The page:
Corporate Development Manager, Energia Group
David Macartney, Corporate Development Manager at Energia Group answers common questions on the benefits of hydrogen in helping Ireland become a greener economy.
Q: What is green hydrogen?
Hydrogen is a versatile, clean and safe energy carrier that can be used as fuel for power or in the industry as feedstock. Hydrogen produces zero emissions at the point of use. It can be stored and transported at high energy density in liquid or gaseous form and can be combusted or used in fuel cells to generate heat and electricity.
Hydrogen is often described by various colours – grey, blue and green for example – with the colour referring to the method of production. Increasingly attention is being focussed on hydrogen produced from renewable electricity (green hydrogen) or from carbon-abated fossil fuels (blue hydrogen) and away from grey hydrogen (steam reforming) which is currently the most prevalent.
Q: How can hydrogen support decarbonisation efforts?
Green hydrogen will play an important role in the decarbonisation of the economy. Our future energy needs will be met increasingly by renewable electricity; however, some energy end uses are hard to electrify via the grid or with batteries, especially in transport but also in other sectors. In many sectors, direct electrification is, and will remain, technologically challenging or uneconomical, even at very high CO2 prices.
Hydrogen represents an optimal overall solution for long-term, carbon-free seasonal storage. While batteries, super-capacitors and compressed air can also support balancing, they lack either the power capacity or the storage timespan needed to address seasonal imbalances. As Ireland transitions towards net zero emissions, these secondary fuel requirements will need to be reviewed and hydrogen could play a key role.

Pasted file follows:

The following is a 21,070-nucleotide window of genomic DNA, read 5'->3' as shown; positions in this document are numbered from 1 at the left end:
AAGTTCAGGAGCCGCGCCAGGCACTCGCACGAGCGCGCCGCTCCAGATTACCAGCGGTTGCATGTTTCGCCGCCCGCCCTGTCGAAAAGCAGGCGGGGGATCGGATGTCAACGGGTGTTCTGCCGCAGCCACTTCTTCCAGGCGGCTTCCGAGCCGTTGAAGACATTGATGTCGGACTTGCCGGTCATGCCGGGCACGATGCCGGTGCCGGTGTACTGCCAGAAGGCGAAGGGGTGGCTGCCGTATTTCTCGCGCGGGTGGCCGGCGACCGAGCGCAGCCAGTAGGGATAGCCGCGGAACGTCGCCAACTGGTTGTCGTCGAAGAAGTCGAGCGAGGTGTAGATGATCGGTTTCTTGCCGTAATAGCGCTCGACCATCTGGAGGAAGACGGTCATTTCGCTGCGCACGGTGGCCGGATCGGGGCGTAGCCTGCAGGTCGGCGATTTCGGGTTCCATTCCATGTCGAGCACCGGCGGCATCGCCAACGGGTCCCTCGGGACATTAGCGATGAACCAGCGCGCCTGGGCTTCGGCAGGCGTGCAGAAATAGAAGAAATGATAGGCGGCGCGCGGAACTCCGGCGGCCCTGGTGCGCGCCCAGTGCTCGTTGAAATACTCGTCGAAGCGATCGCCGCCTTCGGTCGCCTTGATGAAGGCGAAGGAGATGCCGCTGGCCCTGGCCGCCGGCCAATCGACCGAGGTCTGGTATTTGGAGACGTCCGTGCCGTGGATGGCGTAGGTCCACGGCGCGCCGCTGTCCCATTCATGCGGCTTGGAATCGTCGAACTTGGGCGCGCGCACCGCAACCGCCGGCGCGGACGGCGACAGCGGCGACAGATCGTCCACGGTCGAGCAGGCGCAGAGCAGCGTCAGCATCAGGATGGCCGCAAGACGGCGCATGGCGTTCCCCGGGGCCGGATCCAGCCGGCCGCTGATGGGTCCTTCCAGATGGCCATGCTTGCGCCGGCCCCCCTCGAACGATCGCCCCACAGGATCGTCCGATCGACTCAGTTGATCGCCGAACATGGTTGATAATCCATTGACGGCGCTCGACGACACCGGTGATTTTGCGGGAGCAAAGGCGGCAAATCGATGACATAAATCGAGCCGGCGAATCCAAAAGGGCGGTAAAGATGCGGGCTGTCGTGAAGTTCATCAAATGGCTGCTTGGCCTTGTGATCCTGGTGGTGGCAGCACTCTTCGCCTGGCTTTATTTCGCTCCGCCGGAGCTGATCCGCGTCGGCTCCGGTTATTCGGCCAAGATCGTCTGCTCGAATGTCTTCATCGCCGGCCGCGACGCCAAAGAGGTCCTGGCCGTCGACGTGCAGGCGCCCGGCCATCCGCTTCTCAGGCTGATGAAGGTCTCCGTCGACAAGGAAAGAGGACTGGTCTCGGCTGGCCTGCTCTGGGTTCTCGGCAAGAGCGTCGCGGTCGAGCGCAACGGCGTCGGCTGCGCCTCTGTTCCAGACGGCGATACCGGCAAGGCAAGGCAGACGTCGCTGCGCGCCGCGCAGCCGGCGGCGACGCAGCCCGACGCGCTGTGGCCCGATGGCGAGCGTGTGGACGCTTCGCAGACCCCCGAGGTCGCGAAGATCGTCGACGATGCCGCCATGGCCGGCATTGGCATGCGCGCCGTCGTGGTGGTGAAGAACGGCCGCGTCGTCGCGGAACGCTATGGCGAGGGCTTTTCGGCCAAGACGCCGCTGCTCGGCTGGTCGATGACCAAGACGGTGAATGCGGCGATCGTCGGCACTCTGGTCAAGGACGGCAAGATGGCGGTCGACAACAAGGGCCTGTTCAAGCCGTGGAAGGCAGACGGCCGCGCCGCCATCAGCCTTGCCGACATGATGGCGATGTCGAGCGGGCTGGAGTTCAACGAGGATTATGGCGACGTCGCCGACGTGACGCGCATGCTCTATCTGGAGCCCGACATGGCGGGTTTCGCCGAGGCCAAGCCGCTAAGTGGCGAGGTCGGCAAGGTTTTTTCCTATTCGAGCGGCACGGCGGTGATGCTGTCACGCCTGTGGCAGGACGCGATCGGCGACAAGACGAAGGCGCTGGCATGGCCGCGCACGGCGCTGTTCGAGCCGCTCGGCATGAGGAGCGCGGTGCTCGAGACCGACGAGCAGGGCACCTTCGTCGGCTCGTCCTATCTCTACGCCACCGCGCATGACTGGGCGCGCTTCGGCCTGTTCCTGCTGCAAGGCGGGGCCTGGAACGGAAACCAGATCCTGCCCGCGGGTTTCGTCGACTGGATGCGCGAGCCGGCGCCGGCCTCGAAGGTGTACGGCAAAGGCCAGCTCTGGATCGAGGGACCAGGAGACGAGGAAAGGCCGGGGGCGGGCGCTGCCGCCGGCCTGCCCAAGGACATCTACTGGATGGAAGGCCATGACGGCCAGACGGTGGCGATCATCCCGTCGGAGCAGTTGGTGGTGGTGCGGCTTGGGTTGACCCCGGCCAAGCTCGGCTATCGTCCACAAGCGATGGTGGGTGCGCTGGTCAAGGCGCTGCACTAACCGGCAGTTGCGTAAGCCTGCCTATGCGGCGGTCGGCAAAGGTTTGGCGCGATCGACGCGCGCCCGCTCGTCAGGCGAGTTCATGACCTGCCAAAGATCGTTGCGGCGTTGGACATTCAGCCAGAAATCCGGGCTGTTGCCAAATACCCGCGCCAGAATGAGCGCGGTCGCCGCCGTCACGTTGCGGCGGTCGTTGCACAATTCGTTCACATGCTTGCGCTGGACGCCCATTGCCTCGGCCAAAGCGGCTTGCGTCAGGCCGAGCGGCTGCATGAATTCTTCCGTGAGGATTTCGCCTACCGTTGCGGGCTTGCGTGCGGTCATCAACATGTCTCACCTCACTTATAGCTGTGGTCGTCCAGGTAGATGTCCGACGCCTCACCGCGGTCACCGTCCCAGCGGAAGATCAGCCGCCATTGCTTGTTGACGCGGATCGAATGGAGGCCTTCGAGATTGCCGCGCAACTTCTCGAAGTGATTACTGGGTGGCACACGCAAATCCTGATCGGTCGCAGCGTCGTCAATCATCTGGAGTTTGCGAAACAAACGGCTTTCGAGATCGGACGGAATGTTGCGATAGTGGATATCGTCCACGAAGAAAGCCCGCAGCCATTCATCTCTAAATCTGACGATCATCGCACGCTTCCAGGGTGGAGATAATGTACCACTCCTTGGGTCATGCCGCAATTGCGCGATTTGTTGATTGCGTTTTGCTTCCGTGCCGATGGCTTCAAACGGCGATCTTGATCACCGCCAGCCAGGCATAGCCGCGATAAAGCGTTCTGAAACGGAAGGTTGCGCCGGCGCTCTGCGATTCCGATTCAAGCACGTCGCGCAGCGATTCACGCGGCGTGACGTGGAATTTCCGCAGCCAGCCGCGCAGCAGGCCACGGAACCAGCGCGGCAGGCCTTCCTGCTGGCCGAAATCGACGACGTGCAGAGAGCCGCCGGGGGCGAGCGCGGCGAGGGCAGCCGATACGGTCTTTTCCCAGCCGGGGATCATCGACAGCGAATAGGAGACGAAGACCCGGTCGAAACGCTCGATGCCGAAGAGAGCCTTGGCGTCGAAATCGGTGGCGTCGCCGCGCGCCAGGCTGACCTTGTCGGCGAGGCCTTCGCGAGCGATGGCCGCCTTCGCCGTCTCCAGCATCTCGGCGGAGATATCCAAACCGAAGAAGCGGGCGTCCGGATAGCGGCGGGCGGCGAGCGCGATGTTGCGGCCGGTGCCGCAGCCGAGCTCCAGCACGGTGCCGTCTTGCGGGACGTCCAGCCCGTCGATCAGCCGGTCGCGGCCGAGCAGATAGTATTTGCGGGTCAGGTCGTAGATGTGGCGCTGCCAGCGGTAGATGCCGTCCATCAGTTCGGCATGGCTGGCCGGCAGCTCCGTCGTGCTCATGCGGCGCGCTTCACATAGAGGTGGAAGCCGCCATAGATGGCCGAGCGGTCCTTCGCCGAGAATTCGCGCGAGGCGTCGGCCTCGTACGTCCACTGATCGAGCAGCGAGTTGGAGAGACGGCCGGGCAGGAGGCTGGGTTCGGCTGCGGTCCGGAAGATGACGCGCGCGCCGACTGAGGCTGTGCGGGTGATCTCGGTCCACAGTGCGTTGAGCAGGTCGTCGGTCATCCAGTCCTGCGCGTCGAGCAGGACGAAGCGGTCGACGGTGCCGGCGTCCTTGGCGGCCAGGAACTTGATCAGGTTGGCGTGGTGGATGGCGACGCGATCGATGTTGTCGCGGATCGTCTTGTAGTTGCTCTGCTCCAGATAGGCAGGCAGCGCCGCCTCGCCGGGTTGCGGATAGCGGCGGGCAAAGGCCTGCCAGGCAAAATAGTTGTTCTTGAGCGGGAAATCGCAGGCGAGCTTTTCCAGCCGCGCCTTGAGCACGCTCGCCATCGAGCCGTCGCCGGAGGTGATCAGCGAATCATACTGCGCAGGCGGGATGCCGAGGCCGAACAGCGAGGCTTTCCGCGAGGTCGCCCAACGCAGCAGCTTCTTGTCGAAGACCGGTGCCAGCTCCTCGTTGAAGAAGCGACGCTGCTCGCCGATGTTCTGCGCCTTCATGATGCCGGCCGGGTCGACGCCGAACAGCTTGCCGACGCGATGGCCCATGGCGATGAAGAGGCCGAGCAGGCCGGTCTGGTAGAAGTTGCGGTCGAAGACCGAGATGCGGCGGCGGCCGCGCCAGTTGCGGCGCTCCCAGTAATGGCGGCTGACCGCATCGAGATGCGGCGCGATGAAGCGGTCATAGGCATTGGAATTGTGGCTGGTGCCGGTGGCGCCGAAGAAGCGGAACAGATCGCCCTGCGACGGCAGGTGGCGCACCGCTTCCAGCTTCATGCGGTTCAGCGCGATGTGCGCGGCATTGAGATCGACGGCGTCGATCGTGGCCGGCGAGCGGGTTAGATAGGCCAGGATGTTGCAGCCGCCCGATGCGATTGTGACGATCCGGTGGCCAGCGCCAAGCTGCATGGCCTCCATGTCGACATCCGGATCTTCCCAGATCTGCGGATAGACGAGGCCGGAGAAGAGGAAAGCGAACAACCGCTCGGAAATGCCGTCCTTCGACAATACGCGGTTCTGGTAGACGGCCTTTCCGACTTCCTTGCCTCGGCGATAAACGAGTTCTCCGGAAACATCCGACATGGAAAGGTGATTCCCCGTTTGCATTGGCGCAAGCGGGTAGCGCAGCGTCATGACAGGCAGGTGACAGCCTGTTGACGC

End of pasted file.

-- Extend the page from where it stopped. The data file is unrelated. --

With increasing levels of constraint of renewable electricity generation – i.e. available renewable generation that the grid is unable to utilise – this energy could be used to produce renewable hydrogen either for injection into the gas grid or for transport to other end users.
Hydrogen represents an optimal overall solution for long-term, carbon-free seasonal storage.
Q: How can Ireland lead the way in the shift to green hydrogen?
The long-term benefits of hydrogen are compelling and it provides a promising pathway for the energy transition. The global interest in hydrogen and the significant financial commitments made by major economies will drive improvements in cost and performance. Ireland will want to position itself as a potential exporter of hydrogen as well as ensuring that connectivity with the rest of the world, through maritime ports and airports, is ensured by progressing hydrogen fuelling capability at these gateways.
Q: What has your organisation done to support transport on the island of Ireland?
Energia Group has led the introduction of hydrogen buses on the island of Ireland. Over the last eight years we have:
- Secured EU funding for a 1MW electrolyser (the equipment which splits water into its constituent elements: oxygen and hydrogen) which is in construction at Energia’s Long Mountain wind farm in Co Antrim.
- Secured funding from the UK Department of Transport to underpin Translink’s purchase of three hydrogen double decker buses, which are now in operation. To power the buses, Energia has installed the island’s first hydrogen fuelling station in Belfast.
Q: What other renewable projects are you involved in?
We have recently won circa £400,000 funding from the Department of Transport to undertake a feasibility study to enable zero emission maritime solutions at ports and harbours in Northern Ireland. Energia is leading the consortium which includes Belfast Harbour, NIE Networks, Mott MacDonald, University of Ulster, Queens University Belfast and Artemis. The work with Artemis is very exciting as they are developing a zero-emission hydrofoil ferry which will be built in Belfast and we are investigating the use of hydrogen on this ferry.
We were delighted to be able to highlight Energia’s work with the NI Green Seas and Belfast Maritime Consortium, together with the Department of Transport and Translink, at COP26 in Glasgow which has thrown a spotlight on the need to decarbonise transport and the importance of renewable hydrogen.